Three years ago, Cherry Rosete Genilla managed 69 children inside her small classroom at Kahaponan Elementary School in the Valencia City Division Region of the Republic of the Philippines. Even though that number dropped to 43 this year, she says the amount of children inside her classroom can sometimes feel overwhelming.
“It can feel like a lot to deal with when you are responsible for so many pupils’ learning,” the fourth grade teacher said. “That’s why I felt so honored to be chosen by the Philippines’ Department of Education and the United States Embassy in Manila to participate in TIEC’s Development Program, so I can learn the tools necessary to tackle any classroom.”
Genilla is one of 16 fourth-grade teachers from across the Philippines selected for the prestigious program, aimed at developing each participant as a future leader in English-Language Teaching (ELT).
The teachers received two weeks of professional learning in diverse settings and classroom observations in Austin. Upon their return home, they will guide and train other Philippine ELT educators.
“We begin teaching English in the fourth grade, so the dual language classrooms in Texas are very similar to those back home,” said Collin Gange Sales, another teacher in the program. “I’m learning strategies on how to address problems about literacy in a multilingual environment.”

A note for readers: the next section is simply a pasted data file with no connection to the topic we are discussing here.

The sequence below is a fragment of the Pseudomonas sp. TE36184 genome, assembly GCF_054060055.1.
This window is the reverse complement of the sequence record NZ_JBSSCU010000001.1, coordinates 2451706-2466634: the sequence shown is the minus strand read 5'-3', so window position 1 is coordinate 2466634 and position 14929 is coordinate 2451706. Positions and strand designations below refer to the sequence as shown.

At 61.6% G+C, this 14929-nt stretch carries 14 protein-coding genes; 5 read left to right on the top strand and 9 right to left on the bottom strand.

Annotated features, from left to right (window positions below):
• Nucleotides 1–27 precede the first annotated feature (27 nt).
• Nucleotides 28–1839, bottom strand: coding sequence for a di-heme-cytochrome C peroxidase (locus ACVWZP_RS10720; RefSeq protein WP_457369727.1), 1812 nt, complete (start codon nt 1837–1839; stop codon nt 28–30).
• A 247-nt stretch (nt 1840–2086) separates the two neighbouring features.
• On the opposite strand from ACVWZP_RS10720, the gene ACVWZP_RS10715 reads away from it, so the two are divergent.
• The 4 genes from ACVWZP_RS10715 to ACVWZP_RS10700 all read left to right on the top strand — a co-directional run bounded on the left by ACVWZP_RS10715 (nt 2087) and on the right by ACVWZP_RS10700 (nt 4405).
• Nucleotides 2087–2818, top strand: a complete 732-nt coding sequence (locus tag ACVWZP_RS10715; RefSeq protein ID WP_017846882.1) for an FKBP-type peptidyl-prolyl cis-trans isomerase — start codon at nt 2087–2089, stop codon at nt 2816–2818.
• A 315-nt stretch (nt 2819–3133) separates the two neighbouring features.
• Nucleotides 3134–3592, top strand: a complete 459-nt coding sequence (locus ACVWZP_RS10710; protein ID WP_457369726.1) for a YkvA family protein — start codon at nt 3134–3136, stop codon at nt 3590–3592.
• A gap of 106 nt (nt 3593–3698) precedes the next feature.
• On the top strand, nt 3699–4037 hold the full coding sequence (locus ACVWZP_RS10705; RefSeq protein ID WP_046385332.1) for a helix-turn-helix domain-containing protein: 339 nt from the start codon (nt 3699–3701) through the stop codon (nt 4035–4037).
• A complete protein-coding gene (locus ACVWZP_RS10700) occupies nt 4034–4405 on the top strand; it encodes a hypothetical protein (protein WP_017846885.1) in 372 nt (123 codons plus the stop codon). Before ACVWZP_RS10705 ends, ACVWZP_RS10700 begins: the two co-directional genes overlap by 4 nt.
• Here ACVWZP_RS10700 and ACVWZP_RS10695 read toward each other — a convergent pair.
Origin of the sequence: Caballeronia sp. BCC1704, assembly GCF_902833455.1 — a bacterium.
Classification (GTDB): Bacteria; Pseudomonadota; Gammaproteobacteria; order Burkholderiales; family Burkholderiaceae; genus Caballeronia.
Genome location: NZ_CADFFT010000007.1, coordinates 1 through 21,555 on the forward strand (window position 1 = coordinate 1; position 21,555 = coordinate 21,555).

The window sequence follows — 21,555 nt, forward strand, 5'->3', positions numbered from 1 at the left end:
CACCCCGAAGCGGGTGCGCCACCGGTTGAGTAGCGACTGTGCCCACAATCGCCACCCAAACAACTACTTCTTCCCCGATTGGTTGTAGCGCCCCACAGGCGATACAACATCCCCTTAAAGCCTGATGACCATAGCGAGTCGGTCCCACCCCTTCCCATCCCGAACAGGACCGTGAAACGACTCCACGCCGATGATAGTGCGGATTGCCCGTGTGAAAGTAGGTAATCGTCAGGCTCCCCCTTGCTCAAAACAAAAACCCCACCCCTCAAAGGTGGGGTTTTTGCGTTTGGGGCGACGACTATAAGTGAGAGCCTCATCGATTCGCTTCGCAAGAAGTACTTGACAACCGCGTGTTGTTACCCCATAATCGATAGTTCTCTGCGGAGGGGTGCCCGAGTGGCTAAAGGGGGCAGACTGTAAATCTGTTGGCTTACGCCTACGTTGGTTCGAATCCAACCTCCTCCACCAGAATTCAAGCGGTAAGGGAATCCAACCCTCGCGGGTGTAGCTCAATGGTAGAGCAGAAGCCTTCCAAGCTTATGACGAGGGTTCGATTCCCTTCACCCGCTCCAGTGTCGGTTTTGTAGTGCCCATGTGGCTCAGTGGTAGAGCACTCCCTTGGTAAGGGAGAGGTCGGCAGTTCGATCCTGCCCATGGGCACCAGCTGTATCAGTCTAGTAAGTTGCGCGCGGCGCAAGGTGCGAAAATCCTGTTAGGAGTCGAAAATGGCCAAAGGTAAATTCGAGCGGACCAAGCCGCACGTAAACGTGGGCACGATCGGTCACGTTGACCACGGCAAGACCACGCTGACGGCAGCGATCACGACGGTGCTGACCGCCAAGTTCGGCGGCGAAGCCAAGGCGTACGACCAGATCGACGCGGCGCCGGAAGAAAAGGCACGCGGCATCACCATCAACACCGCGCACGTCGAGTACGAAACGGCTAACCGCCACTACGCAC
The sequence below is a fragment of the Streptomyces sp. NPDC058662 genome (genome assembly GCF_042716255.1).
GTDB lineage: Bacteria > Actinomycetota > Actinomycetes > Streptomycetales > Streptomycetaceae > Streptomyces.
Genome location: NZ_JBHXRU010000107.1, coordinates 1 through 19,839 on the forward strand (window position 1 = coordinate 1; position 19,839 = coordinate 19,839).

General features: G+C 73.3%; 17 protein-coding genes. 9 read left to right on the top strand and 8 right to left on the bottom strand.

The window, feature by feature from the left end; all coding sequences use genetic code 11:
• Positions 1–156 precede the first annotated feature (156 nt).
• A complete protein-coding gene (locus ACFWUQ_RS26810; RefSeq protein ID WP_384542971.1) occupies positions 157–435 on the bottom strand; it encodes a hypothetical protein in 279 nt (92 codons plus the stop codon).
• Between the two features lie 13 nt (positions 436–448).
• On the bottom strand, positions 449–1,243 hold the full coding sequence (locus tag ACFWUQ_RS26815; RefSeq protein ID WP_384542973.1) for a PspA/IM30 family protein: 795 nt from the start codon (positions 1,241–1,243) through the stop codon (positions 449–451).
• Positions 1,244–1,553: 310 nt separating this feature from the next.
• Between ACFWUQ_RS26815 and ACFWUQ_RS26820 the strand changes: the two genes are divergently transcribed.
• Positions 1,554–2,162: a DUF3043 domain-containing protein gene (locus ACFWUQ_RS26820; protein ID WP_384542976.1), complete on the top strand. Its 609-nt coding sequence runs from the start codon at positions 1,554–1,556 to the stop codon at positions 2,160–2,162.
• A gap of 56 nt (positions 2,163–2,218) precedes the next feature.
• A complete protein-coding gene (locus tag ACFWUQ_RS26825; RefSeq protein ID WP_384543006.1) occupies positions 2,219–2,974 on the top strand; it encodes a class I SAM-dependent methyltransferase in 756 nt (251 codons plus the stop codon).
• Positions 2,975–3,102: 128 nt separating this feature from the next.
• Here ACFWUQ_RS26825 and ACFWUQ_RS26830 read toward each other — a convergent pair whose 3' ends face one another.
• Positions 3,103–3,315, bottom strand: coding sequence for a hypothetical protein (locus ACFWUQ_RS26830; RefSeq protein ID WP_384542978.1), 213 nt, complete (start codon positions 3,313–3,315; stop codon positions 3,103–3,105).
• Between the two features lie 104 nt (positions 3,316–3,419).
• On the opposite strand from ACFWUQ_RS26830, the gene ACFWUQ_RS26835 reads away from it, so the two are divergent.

“Teachers here are more student-centered and approachable with their kids,” Genilla said. “It’s so great to come and learn from English experts and to experience a United States classroom. Looking at the classrooms and experiencing their lessons, it made me think, ‘I can do this!’”
The program’s inclusion of in-person observations at Walnut Creek Elementary created an unforgettable experience for so many of the teachers.
“Getting to observe classrooms in Texas provided us with insight we will take back home to the Philippines,” Sales said.
According to TIEC’s Senior Director of Global Learning Heather Farmakis, PhD, this program strived to prepare teachers to integrate ELT techniques and methodologies, develop dual-language programs based on their exchange experience, and virtually collaborate on projects with U.S. educators.
“Our development program empowers educators around the world to study pedagogy and to learn tactics that can be implemented once back in their home countries,” Dr. Farmakis said. “TIEC’s Online Global Community, which all teachers are automatically enrolled in, will continue to engage our participants and connect them with educators around the world for years to come.”
In addition to focusing on pedagogy and classroom observation, teachers also experienced cultural activities ranging from country-western dancing to visiting museums and destinations stretching from the Capitol to the Alamo. As for Genilla, she says this experience is one she will not soon forget.
“I can’t wait to adapt the strategies that the teachers are using here in Texas,” she said. “I’m most excited to implement small group teaching to let kids learn from each other and build relationships. Texas is amazing, and I am so grateful for the opportunity to have experienced it.”
To see more photos of the program, visit TIEC’s Flickr page.